Slaughterhouse-Five

Kurt Vonnegut

I read Breakfast of Champions back in high school or early college but for some reason never branched out further. It’s hard to remember my exact reaction, but I’m guessing it was a little more science fiction than I found interesting at the time. If my first Vonnegut had been this one, maybe that wouldn’t have been the case.

Probably you know what it’s about already: WWII, Dresden, a fatalist optometrist jostling back and forth through time, the 116 intonations of “So it goes” to acknowledge death and mortality. It still felt important reading it now, having read so much by people who read this and probably wanted to be as concise and humorous about terrible things, and often not even such terrible things.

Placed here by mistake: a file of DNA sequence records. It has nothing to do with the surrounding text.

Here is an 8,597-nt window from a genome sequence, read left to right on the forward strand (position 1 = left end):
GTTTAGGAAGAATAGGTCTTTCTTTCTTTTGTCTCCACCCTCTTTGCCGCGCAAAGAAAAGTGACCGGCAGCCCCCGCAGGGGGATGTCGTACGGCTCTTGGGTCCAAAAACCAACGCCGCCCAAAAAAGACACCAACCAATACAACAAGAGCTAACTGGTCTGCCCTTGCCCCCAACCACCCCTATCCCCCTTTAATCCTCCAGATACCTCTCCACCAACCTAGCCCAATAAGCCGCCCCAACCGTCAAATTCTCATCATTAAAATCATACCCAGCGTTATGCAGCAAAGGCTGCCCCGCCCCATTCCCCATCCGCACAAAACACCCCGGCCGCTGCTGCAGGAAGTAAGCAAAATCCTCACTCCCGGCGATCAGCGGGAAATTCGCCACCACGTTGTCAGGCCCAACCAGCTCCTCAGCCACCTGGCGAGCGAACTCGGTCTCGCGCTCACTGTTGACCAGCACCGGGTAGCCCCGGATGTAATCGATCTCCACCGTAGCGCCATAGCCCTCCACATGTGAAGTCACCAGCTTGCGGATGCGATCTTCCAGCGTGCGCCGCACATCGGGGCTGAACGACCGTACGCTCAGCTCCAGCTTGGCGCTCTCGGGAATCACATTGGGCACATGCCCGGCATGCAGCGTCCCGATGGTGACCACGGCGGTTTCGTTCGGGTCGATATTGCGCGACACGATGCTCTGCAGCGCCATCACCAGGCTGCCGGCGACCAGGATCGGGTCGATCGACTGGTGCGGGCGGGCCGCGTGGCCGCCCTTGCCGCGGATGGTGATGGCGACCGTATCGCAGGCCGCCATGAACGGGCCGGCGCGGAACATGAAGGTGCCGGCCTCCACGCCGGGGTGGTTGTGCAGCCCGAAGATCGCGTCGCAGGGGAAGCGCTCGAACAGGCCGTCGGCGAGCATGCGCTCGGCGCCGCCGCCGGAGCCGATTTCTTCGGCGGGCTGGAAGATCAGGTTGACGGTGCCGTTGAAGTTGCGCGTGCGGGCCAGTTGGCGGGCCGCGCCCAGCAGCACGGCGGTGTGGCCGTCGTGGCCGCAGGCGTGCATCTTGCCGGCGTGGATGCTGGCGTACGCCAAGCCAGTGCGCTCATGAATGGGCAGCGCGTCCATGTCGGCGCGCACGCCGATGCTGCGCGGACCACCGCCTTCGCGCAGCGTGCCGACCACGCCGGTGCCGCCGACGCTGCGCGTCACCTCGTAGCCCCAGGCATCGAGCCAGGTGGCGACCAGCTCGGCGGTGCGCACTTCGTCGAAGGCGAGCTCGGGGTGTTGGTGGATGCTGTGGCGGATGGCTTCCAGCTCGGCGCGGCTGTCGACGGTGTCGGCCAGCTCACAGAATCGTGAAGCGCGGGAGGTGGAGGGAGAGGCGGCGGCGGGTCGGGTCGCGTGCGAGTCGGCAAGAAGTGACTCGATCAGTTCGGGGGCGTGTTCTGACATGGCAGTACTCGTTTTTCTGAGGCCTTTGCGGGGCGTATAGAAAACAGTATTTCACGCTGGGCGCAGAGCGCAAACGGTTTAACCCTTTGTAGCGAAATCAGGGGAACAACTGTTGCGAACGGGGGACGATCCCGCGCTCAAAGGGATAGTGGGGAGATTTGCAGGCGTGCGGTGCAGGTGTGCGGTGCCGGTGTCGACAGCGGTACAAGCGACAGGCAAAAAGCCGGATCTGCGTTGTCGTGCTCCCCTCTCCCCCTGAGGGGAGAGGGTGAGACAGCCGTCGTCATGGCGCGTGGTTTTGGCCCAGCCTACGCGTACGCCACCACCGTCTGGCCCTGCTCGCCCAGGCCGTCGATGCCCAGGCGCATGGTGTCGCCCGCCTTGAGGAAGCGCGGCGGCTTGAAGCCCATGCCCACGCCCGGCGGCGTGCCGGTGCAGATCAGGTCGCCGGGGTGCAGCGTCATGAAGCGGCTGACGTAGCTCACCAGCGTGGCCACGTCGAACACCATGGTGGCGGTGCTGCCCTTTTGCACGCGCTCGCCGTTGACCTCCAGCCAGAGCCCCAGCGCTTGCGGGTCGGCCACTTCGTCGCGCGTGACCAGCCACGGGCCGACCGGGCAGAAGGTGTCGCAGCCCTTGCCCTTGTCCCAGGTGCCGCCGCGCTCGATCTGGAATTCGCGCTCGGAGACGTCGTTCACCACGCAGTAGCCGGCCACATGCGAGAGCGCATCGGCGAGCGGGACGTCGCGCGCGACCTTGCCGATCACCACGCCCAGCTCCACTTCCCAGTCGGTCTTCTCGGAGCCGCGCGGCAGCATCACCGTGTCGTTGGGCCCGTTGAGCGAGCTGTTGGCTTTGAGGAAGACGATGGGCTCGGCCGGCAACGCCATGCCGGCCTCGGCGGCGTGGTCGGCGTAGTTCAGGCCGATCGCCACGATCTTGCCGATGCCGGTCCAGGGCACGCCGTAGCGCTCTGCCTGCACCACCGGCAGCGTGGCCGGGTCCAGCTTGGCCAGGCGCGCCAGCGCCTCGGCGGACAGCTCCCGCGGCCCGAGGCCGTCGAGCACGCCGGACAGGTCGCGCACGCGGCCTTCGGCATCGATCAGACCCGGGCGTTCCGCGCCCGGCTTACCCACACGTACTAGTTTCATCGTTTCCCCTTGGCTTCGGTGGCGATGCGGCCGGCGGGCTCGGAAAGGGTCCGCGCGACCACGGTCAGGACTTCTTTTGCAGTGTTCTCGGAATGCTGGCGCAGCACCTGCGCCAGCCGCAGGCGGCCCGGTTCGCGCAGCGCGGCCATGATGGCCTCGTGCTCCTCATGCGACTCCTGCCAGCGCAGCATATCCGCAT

And I was buoyed by Vonnegut’s introduction as Chapter 1 when he explains:

When I got home from the Second World War twenty-three years ago, I thought it would be easy for me to write about the destruction of Dresden, since all I would have to do would be to report what I had seen. And I thought, too, that it would be a masterpiece or at least make me a lot of money, since the subject was so big.

But not many words about Dresden came from my mind then — not enough of them to make a book, anyway.

But eventually, there was this.